The desire to hold on to one's belongings has been recognized as a factor that prevents people from seeking shelter and influenced operation of shelters in Vancouver that accept people with pets and shopping carts.

The Seattle compound has its own infrastructure, including church groups that help keep it running. This is the encampment's first stop at Maple Leaf Lutheran, which met stiff opposition when it invited the tent city to set up on its parking lot.

One woman, who would not give her name, described Tent City 3 as on ongoing stunt designed to keep homeless people in the public eye. She seethed with frustration as she described living in her home with her windows closed against the noise and smells, including cooking and cigarette smoke, from the compound next door.

"I feel like I am living in a cave," she said. "All of my curtains are drawn."

If Seattle goes ahead with its plan for a quasi-permanent encampment, conflicts with neighbours may be less of an issue. The proposed site, formerly home to a peanut butter factory that burned down last year, is next to a highway in an industrial area.

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At Nickelsville, residents at a nightly meeting want to know when the permanent site might be ready. Currently, they're living in a former fire station, with some sleeping on mattresses on the floor and others in tents outside. This encampment allows pets. As the meeting got under way, two Chihuahuas tethered to a plastic chair let loose a volley of barks at a leashed black Labrador strolling by with its owner. The smaller dogs were quickly shushed and moved to a different part of the room, as a resident explained that aggressive behaviour is not tolerated from either pets or residents.

Some people at Nickelsville have been there for a week or two. Another man, unsteady on his feet and with a frame and face ravaged by drink, says he's moved with the encampment every three months since it was formed in 2008.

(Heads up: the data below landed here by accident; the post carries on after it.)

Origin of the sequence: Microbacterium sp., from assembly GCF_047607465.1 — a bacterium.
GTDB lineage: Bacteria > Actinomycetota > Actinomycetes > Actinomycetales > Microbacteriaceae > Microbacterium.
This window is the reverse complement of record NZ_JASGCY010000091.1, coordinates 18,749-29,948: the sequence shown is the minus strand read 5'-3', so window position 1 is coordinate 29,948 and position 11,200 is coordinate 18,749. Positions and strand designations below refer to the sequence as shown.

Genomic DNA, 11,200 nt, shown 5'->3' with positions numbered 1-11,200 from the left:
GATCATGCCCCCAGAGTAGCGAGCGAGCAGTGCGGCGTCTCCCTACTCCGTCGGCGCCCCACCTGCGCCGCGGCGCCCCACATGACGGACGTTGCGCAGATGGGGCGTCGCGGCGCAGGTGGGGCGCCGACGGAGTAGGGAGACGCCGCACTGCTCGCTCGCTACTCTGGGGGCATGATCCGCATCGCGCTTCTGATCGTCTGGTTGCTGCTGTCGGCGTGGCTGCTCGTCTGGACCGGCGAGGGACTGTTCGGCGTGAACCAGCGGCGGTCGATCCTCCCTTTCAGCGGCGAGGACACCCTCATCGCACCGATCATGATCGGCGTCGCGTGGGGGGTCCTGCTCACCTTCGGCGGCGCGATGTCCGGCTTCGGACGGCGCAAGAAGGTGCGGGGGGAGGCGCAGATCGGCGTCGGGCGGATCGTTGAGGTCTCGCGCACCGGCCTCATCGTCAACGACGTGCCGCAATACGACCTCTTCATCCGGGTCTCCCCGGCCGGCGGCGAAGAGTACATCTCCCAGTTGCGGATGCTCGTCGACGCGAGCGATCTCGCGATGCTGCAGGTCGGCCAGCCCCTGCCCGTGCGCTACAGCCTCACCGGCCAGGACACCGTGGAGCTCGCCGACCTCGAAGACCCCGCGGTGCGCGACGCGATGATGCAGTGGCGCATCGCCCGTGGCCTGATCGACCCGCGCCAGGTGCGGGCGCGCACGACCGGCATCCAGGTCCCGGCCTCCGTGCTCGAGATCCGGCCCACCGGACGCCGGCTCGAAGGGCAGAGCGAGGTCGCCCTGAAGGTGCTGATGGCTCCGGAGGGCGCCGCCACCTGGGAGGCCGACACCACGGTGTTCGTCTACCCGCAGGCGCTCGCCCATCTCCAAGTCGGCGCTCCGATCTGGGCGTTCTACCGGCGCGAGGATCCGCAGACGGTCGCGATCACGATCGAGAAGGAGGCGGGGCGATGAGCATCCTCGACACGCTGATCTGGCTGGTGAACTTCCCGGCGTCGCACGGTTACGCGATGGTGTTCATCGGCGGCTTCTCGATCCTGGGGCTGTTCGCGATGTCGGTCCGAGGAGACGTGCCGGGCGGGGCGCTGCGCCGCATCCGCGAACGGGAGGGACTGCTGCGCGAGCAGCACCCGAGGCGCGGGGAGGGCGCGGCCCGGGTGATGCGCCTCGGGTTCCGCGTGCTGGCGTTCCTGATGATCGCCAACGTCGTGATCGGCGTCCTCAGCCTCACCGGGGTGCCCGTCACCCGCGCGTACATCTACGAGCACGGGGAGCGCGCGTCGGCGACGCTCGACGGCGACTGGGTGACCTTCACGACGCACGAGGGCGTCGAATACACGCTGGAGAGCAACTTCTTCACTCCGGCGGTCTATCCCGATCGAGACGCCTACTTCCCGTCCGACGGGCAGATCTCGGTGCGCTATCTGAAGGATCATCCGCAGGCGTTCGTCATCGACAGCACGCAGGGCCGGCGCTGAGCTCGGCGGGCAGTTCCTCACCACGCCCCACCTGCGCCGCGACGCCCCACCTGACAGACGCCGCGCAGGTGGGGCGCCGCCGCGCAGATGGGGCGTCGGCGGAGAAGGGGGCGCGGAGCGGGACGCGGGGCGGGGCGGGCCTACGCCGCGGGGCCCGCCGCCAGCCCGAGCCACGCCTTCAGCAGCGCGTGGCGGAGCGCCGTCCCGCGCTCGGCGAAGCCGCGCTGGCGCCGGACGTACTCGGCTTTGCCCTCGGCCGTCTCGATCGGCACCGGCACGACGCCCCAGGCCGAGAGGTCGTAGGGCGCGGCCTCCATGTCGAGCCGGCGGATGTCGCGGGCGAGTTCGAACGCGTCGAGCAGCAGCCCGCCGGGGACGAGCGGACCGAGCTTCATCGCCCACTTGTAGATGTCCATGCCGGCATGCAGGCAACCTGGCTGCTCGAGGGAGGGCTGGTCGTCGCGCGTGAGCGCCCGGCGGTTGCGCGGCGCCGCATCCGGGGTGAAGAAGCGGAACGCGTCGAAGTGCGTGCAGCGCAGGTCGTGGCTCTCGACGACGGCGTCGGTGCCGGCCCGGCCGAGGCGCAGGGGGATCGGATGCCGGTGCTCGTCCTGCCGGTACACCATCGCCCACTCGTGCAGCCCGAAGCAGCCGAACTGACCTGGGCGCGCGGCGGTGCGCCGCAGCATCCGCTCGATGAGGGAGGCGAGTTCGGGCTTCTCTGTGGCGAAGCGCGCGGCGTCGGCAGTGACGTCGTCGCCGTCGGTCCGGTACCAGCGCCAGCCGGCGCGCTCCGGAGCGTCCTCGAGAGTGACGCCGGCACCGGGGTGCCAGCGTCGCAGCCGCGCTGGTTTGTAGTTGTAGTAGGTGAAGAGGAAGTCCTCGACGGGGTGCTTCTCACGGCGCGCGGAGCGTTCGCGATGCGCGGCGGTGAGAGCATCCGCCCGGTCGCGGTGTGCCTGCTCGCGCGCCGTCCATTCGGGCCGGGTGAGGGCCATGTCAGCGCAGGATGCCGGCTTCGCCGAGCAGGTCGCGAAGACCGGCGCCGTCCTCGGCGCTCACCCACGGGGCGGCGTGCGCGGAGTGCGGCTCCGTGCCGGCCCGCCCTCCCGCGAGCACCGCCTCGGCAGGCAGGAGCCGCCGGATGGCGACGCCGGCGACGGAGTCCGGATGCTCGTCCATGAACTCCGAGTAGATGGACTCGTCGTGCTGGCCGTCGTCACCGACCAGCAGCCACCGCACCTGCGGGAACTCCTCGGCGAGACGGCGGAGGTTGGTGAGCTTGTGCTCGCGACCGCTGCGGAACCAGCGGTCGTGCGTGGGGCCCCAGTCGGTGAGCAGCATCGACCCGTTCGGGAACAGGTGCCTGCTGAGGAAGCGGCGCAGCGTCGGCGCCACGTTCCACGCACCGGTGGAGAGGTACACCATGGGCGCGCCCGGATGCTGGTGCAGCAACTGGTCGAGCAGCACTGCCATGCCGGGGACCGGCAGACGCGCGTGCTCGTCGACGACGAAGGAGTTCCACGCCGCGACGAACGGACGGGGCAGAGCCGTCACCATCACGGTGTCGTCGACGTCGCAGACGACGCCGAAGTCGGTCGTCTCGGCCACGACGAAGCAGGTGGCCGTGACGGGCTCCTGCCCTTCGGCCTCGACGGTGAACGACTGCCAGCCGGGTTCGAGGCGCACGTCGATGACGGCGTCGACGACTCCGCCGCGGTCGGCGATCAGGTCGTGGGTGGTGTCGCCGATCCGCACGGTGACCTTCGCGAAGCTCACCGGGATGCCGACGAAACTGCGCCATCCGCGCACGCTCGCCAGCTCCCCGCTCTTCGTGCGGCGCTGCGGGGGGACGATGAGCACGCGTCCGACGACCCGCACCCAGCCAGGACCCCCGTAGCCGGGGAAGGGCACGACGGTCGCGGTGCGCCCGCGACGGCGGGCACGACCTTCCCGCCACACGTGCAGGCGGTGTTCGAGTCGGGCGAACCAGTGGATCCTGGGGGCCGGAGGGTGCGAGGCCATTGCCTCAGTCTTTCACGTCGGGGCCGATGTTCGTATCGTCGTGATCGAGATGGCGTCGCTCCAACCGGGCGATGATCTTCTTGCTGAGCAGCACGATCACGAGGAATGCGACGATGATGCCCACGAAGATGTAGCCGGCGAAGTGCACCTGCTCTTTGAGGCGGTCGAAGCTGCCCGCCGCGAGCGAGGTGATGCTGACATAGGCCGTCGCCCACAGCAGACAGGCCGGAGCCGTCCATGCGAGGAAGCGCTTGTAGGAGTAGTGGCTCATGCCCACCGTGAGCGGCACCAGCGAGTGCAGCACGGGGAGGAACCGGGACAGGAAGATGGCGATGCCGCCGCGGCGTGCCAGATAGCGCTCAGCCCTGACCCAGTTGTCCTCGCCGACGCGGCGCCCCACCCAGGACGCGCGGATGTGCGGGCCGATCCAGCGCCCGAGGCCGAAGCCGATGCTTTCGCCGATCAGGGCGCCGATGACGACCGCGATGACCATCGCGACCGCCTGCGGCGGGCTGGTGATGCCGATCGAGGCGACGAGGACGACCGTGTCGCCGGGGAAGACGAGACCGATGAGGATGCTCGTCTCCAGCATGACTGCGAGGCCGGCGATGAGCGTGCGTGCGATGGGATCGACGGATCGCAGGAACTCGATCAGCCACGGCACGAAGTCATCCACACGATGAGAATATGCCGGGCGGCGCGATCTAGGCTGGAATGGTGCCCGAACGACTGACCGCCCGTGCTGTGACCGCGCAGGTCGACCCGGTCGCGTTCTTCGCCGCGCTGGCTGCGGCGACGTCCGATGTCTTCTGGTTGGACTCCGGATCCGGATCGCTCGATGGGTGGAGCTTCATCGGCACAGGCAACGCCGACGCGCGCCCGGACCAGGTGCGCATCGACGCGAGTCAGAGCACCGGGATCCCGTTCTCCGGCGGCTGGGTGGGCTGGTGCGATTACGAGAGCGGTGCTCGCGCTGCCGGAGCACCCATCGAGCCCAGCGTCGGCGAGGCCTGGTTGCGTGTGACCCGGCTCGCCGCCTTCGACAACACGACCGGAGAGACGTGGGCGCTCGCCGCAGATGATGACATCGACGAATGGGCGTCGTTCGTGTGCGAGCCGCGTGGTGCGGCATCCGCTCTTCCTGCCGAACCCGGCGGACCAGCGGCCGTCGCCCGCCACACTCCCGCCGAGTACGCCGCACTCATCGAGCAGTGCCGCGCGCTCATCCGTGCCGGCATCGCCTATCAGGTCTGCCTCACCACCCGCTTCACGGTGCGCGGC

If he'd been luckier, he might have secured a place in 1811 Eastlake. That project opened in 2005 to house 75 men and women with chronic alcohol addiction. A 2009 Journal of American Medical Association found the "Housing First" project saved taxpayers more than $4-million in its first year, by preventing scores of police and emergency medical calls.

Seattle is proposing a semi-permanent tent encampment as a complement - not an alternative - to such innovative programs, Mr. Smith said.

In the meantime, the tent cities are a last resort for some, including Wade Graham, a onetime trucker who's spent the past few weeks in Tent City 3 with his partner, Susan Smith-Graham.

The story of how he got here is complicated and sad, as are those of most of the people here, and involves unforeseen medical bills, drug and alcohol abuse and a recession that chewed through jobs and savings. Thoughtful and well-spoken, Mr. Graham said he's been clean and sober for 14 months, as has Ms. Smith. The couple is now looking for an apartment.

For now, home is a tent where Ms. Smith has whimsically written "Hot Lips and Hawkeye" on a paper plate that marks their spot.

"Basically, we came crawling up here like wet rats on a Friday night looking for a blanket and a place to sleep," Mr. Graham said. "As far as this place goes, these people all have each other's back."

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About the Author
National correspondent

Based in Vancouver, Wendy Stueck has covered technology and business and now reports on British Columbia issues including natural resources, aboriginal issues and urban affairs. More